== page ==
NHS guidance states dementia patients’ mental and physical wellbeing should be re-assessed in a face-to-face review every 12 months, as they are more likely to suffer from depression and less likely to report physical problems.
But data from the Office for Health Improvement and Disparities show 2,232 dementia patients in the NHS Tees Valley CCG area – just 37% of those with a diagnosis – had their care plan reassessed in the year to March.
This was a sharp drop from 2019-20, when 76% received a dementia care review.
Nationally, the proportion of those receiving a care review dropped dramatically, from 75% in 2019-20 to 40% last year.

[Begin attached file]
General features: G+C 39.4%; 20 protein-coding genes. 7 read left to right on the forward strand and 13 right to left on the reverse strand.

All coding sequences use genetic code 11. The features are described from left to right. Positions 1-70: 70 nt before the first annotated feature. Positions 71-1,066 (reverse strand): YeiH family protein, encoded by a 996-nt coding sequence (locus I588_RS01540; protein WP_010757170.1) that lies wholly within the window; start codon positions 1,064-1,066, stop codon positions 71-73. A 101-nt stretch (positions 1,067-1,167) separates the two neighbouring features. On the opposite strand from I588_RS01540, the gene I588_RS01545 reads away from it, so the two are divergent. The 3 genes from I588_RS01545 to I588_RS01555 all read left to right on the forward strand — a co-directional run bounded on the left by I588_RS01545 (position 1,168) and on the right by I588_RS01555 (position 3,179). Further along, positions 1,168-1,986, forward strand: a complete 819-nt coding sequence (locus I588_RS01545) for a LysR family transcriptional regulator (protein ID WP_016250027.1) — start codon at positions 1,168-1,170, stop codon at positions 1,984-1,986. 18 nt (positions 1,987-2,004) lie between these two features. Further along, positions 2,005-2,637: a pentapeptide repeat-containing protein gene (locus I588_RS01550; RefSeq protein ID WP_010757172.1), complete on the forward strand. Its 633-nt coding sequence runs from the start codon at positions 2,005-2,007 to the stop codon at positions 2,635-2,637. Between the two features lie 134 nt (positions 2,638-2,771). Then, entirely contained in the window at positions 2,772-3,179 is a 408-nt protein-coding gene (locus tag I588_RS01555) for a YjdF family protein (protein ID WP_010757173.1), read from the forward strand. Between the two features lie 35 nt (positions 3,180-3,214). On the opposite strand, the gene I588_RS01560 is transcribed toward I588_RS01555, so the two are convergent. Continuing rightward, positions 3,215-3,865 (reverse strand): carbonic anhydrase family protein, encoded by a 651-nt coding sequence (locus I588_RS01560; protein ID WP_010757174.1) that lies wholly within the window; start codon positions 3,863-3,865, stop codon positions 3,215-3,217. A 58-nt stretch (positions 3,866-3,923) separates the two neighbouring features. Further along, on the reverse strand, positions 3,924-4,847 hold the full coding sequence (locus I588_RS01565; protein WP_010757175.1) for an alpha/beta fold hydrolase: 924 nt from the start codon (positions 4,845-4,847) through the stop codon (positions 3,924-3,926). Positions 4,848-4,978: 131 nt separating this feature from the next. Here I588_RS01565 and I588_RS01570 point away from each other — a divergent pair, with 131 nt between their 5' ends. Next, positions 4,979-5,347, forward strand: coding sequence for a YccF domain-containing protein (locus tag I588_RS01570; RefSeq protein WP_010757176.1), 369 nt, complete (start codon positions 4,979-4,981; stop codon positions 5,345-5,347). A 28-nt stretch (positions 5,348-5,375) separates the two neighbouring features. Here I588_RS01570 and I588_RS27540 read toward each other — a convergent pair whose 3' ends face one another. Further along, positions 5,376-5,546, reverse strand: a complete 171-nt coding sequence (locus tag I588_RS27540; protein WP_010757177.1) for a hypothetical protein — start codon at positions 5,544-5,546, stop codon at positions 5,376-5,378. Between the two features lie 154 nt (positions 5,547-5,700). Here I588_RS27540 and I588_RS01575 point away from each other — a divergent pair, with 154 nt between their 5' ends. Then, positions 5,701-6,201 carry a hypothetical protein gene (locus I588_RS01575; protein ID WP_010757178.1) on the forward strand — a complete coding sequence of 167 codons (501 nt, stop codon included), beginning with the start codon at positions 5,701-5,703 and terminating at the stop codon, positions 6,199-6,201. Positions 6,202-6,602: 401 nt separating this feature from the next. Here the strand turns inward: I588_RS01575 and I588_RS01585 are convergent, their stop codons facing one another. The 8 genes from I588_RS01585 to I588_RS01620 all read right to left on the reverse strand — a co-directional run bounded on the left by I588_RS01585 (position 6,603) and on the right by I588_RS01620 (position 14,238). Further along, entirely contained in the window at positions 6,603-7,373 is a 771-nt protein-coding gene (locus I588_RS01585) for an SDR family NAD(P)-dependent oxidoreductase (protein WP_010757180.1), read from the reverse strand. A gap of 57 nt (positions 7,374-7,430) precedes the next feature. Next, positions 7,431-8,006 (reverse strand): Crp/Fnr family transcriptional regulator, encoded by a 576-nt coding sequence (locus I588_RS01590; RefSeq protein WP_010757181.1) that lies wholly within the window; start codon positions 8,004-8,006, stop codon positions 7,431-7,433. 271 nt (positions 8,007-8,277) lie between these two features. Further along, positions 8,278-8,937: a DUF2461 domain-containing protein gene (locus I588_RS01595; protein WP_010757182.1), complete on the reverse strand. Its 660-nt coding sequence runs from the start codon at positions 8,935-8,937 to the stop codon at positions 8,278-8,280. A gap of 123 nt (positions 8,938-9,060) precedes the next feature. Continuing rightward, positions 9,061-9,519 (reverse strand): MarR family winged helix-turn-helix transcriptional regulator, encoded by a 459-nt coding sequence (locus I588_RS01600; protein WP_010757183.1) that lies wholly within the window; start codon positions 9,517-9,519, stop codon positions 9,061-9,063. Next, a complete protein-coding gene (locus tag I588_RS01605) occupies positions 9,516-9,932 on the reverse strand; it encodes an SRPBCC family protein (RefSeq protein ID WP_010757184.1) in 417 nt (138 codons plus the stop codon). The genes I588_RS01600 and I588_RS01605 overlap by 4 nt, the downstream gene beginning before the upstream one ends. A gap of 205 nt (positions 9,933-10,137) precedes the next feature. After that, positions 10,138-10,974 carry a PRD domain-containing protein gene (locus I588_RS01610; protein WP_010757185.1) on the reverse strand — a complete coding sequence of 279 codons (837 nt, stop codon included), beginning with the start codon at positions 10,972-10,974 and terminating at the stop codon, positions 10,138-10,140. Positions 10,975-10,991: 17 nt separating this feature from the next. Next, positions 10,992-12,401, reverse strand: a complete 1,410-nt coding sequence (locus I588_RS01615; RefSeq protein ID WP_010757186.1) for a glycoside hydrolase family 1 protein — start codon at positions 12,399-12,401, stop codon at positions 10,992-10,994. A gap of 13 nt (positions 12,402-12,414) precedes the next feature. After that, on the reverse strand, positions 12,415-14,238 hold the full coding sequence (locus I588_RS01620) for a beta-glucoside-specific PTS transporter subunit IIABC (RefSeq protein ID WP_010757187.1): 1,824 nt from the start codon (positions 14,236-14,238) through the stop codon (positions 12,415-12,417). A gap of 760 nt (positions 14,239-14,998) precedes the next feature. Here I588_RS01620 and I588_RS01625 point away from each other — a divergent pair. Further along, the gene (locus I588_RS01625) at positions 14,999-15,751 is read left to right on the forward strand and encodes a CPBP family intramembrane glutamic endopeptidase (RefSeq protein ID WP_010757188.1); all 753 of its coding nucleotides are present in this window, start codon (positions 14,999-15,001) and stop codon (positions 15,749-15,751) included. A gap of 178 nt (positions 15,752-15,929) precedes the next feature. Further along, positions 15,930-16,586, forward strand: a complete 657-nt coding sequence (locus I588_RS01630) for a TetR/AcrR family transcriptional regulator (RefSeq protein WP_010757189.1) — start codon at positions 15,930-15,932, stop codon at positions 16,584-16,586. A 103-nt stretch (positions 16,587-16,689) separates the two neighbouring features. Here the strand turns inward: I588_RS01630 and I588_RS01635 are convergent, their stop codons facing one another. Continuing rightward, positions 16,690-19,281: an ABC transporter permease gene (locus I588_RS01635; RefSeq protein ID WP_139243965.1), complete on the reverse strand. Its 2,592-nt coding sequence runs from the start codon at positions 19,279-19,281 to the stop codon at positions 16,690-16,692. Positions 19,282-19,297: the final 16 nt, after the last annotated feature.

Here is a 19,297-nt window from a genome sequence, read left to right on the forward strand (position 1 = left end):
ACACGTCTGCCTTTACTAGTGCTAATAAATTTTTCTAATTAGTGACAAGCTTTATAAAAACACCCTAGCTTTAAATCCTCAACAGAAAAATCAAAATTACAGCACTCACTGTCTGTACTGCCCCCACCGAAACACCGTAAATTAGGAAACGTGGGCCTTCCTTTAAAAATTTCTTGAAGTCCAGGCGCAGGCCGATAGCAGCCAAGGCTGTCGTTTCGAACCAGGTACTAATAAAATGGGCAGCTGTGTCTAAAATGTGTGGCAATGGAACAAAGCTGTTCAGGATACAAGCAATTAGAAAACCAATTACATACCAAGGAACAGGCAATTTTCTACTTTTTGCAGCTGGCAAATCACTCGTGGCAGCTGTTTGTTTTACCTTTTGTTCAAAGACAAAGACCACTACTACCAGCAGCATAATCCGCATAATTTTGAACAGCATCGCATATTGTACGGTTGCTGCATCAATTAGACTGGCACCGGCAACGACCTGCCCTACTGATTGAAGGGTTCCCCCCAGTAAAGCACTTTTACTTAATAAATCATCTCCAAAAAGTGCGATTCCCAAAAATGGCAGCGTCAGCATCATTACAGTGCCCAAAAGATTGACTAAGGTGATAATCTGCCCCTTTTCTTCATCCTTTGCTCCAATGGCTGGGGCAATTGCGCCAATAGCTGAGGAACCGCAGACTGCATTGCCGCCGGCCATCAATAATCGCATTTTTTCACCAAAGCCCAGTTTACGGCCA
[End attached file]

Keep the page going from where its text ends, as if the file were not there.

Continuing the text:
The Alzheimer’s Society charity warned outdated care plans may increase the chances of those living with dementia being rushed to hospital for issues that could have been prevented with good care, such as falls and infections.
Gavin Terry, head of policy at the Alzheimer’s Society said: “This drastic drop in care plan reviews is yet more evidence of just how badly hit people with dementia have been by the Covid pandemic despite the best efforts of our brilliant NHS and care staff."
The Government said it was investing £375m in neurodegenerative disease research – including for dementia – over the next five years.
A Department for Health and Social Care spokeswoman said: "We want a society where every person with dementia, and their families and carers, receive high quality, compassionate care from diagnosis through to end of life.”